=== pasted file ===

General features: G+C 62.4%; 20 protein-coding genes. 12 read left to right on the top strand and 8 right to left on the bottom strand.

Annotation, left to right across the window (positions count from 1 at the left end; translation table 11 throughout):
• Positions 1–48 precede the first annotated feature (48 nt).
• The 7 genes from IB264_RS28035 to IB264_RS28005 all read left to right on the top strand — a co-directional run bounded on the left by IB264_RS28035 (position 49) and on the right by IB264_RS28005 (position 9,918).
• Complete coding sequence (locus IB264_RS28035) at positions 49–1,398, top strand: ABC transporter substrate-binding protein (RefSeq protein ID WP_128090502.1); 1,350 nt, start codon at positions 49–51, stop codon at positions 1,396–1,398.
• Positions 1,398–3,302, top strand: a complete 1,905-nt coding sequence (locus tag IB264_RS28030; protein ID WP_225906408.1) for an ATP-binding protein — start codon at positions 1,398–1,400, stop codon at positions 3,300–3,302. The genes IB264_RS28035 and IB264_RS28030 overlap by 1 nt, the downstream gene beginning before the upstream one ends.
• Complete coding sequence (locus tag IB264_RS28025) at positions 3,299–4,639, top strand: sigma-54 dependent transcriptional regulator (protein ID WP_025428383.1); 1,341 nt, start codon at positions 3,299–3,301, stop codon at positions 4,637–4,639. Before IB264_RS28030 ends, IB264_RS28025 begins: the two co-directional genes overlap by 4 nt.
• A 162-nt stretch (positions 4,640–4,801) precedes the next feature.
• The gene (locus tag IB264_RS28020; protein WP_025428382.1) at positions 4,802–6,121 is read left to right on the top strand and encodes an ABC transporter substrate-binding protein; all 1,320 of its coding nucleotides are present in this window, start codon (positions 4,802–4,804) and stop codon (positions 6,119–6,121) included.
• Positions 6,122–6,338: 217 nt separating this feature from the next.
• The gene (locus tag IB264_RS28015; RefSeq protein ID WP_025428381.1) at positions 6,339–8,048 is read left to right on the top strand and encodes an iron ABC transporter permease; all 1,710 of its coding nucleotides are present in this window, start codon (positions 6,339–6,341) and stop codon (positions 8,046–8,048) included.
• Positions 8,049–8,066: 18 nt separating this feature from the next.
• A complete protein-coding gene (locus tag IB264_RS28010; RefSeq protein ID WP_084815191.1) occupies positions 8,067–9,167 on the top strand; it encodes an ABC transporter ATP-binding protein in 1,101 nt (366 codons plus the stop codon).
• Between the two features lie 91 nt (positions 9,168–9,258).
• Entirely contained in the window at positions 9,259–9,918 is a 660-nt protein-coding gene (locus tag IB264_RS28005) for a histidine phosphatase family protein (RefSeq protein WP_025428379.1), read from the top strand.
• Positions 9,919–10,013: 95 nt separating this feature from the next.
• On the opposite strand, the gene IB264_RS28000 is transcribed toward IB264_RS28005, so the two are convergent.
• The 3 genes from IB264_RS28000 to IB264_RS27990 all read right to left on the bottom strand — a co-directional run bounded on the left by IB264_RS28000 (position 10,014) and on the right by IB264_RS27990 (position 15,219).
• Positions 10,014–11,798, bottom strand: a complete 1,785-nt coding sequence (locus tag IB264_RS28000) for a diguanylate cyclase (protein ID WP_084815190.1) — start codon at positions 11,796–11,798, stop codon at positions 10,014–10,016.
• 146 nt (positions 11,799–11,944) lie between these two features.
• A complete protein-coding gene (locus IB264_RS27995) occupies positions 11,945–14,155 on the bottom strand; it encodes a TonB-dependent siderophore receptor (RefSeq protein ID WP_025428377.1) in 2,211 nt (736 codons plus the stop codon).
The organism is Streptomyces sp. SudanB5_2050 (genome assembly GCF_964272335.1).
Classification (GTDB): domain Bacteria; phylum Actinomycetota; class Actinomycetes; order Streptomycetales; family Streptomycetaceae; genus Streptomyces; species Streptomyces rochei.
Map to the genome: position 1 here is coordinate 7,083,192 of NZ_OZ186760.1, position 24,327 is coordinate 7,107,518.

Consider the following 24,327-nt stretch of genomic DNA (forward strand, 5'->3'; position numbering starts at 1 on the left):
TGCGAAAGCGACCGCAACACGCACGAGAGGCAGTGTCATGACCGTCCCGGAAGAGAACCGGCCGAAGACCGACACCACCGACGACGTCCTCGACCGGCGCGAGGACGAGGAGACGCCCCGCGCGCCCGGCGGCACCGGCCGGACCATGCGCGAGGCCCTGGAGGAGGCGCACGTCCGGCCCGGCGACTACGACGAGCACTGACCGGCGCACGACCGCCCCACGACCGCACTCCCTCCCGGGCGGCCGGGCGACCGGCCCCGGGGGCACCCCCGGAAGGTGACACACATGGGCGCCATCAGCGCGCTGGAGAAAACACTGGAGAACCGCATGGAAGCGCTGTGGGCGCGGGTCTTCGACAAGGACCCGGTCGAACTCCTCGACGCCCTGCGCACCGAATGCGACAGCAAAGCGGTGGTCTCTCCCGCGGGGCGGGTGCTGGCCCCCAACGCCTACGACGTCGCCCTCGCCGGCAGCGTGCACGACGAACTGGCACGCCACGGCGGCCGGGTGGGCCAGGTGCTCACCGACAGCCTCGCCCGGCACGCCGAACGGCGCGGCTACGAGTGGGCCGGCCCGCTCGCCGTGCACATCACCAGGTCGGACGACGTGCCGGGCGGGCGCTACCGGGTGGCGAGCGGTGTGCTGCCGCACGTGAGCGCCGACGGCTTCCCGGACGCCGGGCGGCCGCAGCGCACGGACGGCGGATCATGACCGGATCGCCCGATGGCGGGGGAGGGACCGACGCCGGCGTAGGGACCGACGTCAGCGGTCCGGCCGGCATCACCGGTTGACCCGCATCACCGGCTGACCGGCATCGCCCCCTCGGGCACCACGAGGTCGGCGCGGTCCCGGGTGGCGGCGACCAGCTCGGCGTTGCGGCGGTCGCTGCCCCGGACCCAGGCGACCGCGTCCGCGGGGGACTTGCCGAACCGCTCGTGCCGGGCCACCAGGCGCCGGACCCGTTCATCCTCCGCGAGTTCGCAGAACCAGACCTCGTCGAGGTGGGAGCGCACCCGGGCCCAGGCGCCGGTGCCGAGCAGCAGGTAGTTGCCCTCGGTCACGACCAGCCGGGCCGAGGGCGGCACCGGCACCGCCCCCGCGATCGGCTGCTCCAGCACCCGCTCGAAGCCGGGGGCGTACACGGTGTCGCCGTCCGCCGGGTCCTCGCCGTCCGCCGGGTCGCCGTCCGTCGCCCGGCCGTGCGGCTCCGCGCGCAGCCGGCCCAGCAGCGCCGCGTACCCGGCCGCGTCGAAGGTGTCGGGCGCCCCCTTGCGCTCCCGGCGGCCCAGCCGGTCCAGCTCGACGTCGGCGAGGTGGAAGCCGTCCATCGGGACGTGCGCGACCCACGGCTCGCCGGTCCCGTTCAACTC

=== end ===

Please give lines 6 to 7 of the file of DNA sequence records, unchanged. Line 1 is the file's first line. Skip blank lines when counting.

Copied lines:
• Positions 1,398–3,302, top strand: a complete 1,905-nt coding sequence (locus tag IB264_RS28030; protein ID WP_225906408.1) for an ATP-binding protein — start codon at positions 1,398–1,400, stop codon at positions 3,300–3,302. The genes IB264_RS28035 and IB264_RS28030 overlap by 1 nt, the downstream gene beginning before the upstream one ends.
• Complete coding sequence (locus tag IB264_RS28025) at positions 3,299–4,639, top strand: sigma-54 dependent transcriptional regulator (protein ID WP_025428383.1); 1,341 nt, start codon at positions 3,299–3,301, stop codon at positions 4,637–4,639. Before IB264_RS28030 ends, IB264_RS28025 begins: the two co-directional genes overlap by 4 nt.